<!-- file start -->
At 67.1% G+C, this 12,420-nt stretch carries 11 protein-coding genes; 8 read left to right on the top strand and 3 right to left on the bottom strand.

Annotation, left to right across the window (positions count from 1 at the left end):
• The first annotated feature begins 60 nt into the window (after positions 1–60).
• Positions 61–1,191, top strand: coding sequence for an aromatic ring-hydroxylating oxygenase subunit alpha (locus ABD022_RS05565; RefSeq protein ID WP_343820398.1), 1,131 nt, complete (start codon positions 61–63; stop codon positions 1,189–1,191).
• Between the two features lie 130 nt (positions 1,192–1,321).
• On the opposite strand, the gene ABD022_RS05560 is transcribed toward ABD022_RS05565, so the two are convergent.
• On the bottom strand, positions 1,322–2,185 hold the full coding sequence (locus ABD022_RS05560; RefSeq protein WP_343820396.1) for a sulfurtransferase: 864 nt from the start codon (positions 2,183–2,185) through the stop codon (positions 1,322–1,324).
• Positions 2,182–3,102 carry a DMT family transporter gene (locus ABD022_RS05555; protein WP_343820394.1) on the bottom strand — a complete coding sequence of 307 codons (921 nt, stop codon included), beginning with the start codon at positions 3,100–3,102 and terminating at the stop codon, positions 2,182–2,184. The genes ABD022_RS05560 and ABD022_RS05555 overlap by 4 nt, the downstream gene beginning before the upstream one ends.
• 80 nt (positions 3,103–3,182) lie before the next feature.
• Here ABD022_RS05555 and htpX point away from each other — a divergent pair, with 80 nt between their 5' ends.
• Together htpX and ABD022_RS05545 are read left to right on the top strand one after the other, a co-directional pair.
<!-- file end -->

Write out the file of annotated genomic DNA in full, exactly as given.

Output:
At 67.1% G+C, this 12,420-nt stretch carries 11 protein-coding genes; 8 read left to right on the top strand and 3 right to left on the bottom strand.

Annotation, left to right across the window (positions count from 1 at the left end):
• The first annotated feature begins 60 nt into the window (after positions 1–60).
• Positions 61–1,191, top strand: coding sequence for an aromatic ring-hydroxylating oxygenase subunit alpha (locus ABD022_RS05565; RefSeq protein ID WP_343820398.1), 1,131 nt, complete (start codon positions 61–63; stop codon positions 1,189–1,191).
• Between the two features lie 130 nt (positions 1,192–1,321).
• On the opposite strand, the gene ABD022_RS05560 is transcribed toward ABD022_RS05565, so the two are convergent.
• On the bottom strand, positions 1,322–2,185 hold the full coding sequence (locus ABD022_RS05560; RefSeq protein WP_343820396.1) for a sulfurtransferase: 864 nt from the start codon (positions 2,183–2,185) through the stop codon (positions 1,322–1,324).
• Positions 2,182–3,102 carry a DMT family transporter gene (locus ABD022_RS05555; protein WP_343820394.1) on the bottom strand — a complete coding sequence of 307 codons (921 nt, stop codon included), beginning with the start codon at positions 3,100–3,102 and terminating at the stop codon, positions 2,182–2,184. The genes ABD022_RS05560 and ABD022_RS05555 overlap by 4 nt, the downstream gene beginning before the upstream one ends.
• 80 nt (positions 3,103–3,182) lie before the next feature.
• Here ABD022_RS05555 and htpX point away from each other — a divergent pair, with 80 nt between their 5' ends.
• Together htpX and ABD022_RS05545 are read left to right on the top strand one after the other, a co-directional pair.